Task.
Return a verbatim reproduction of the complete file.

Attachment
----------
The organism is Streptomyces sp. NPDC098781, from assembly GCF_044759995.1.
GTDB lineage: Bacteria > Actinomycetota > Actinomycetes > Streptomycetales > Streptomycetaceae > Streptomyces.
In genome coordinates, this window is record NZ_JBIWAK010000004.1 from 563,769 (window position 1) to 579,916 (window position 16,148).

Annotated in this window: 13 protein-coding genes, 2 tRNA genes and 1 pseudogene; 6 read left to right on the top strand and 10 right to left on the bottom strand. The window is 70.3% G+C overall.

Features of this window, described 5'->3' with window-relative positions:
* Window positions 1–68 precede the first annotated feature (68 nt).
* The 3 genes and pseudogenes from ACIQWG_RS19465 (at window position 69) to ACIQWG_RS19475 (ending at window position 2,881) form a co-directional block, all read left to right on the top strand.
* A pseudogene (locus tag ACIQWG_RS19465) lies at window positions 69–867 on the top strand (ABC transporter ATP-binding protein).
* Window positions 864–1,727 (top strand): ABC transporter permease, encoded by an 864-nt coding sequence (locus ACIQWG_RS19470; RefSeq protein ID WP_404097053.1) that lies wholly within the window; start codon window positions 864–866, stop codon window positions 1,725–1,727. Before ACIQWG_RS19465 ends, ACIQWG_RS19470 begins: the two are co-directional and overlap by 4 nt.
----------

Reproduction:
The organism is Streptomyces sp. NPDC098781, from assembly GCF_044759995.1.
GTDB lineage: Bacteria > Actinomycetota > Actinomycetes > Streptomycetales > Streptomycetaceae > Streptomyces.
In genome coordinates, this window is record NZ_JBIWAK010000004.1 from 563,769 (window position 1) to 579,916 (window position 16,148).

Annotated in this window: 13 protein-coding genes, 2 tRNA genes and 1 pseudogene; 6 read left to right on the top strand and 10 right to left on the bottom strand. The window is 70.3% G+C overall.

Features of this window, described 5'->3' with window-relative positions:
* Window positions 1–68 precede the first annotated feature (68 nt).
* The 3 genes and pseudogenes from ACIQWG_RS19465 (at window position 69) to ACIQWG_RS19475 (ending at window position 2,881) form a co-directional block, all read left to right on the top strand.
* A pseudogene (locus tag ACIQWG_RS19465) lies at window positions 69–867 on the top strand (ABC transporter ATP-binding protein).
* Window positions 864–1,727 (top strand): ABC transporter permease, encoded by an 864-nt coding sequence (locus ACIQWG_RS19470; RefSeq protein ID WP_404097053.1) that lies wholly within the window; start codon window positions 864–866, stop codon window positions 1,725–1,727. Before ACIQWG_RS19465 ends, ACIQWG_RS19470 begins: the two are co-directional and overlap by 4 nt.